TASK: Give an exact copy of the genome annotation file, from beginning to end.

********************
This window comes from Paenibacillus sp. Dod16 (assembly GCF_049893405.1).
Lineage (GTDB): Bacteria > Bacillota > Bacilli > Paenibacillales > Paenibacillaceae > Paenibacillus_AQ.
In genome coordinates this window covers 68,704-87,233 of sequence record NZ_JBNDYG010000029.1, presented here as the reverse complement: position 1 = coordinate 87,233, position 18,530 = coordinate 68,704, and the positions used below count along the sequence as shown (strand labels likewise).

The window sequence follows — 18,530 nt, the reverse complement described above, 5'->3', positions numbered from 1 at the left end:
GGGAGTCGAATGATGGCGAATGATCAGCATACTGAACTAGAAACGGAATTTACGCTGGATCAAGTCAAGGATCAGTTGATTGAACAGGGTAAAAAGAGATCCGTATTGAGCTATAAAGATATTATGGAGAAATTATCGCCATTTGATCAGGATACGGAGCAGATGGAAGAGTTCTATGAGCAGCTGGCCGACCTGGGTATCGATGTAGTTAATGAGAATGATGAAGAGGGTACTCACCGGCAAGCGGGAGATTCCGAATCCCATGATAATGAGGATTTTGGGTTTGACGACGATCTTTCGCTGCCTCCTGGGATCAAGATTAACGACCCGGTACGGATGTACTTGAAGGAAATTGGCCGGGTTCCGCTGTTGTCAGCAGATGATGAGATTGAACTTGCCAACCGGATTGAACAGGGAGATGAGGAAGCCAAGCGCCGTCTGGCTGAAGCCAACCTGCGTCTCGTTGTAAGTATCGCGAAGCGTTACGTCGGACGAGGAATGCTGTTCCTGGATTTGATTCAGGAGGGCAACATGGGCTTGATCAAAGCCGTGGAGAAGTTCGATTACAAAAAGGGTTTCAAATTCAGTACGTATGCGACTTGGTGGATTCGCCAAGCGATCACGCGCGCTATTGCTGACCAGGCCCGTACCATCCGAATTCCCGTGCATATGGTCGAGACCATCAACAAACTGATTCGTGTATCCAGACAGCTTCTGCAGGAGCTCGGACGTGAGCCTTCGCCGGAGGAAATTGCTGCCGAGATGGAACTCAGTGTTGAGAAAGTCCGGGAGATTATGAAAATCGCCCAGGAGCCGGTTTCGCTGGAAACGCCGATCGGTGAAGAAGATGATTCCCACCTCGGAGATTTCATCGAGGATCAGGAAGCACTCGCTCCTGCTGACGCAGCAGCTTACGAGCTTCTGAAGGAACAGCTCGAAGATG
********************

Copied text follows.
This window comes from Paenibacillus sp. Dod16 (assembly GCF_049893405.1).
Lineage (GTDB): Bacteria > Bacillota > Bacilli > Paenibacillales > Paenibacillaceae > Paenibacillus_AQ.
In genome coordinates this window covers 68,704-87,233 of sequence record NZ_JBNDYG010000029.1, presented here as the reverse complement: position 1 = coordinate 87,233, position 18,530 = coordinate 68,704, and the positions used below count along the sequence as shown (strand labels likewise).

The window sequence follows — 18,530 nt, the reverse complement described above, 5'->3', positions numbered from 1 at the left end:
GGGAGTCGAATGATGGCGAATGATCAGCATACTGAACTAGAAACGGAATTTACGCTGGATCAAGTCAAGGATCAGTTGATTGAACAGGGTAAAAAGAGATCCGTATTGAGCTATAAAGATATTATGGAGAAATTATCGCCATTTGATCAGGATACGGAGCAGATGGAAGAGTTCTATGAGCAGCTGGCCGACCTGGGTATCGATGTAGTTAATGAGAATGATGAAGAGGGTACTCACCGGCAAGCGGGAGATTCCGAATCCCATGATAATGAGGATTTTGGGTTTGACGACGATCTTTCGCTGCCTCCTGGGATCAAGATTAACGACCCGGTACGGATGTACTTGAAGGAAATTGGCCGGGTTCCGCTGTTGTCAGCAGATGATGAGATTGAACTTGCCAACCGGATTGAACAGGGAGATGAGGAAGCCAAGCGCCGTCTGGCTGAAGCCAACCTGCGTCTCGTTGTAAGTATCGCGAAGCGTTACGTCGGACGAGGAATGCTGTTCCTGGATTTGATTCAGGAGGGCAACATGGGCTTGATCAAAGCCGTGGAGAAGTTCGATTACAAAAAGGGTTTCAAATTCAGTACGTATGCGACTTGGTGGATTCGCCAAGCGATCACGCGCGCTATTGCTGACCAGGCCCGTACCATCCGAATTCCCGTGCATATGGTCGAGACCATCAACAAACTGATTCGTGTATCCAGACAGCTTCTGCAGGAGCTCGGACGTGAGCCTTCGCCGGAGGAAATTGCTGCCGAGATGGAACTCAGTGTTGAGAAAGTCCGGGAGATTATGAAAATCGCCCAGGAGCCGGTTTCGCTGGAAACGCCGATCGGTGAAGAAGATGATTCCCACCTCGGAGATTTCATCGAGGATCAGGAAGCACTCGCTCCTGCTGACGCAGCAGCTTACGAGCTTCTGAAGGAACAGCTCGAAGATG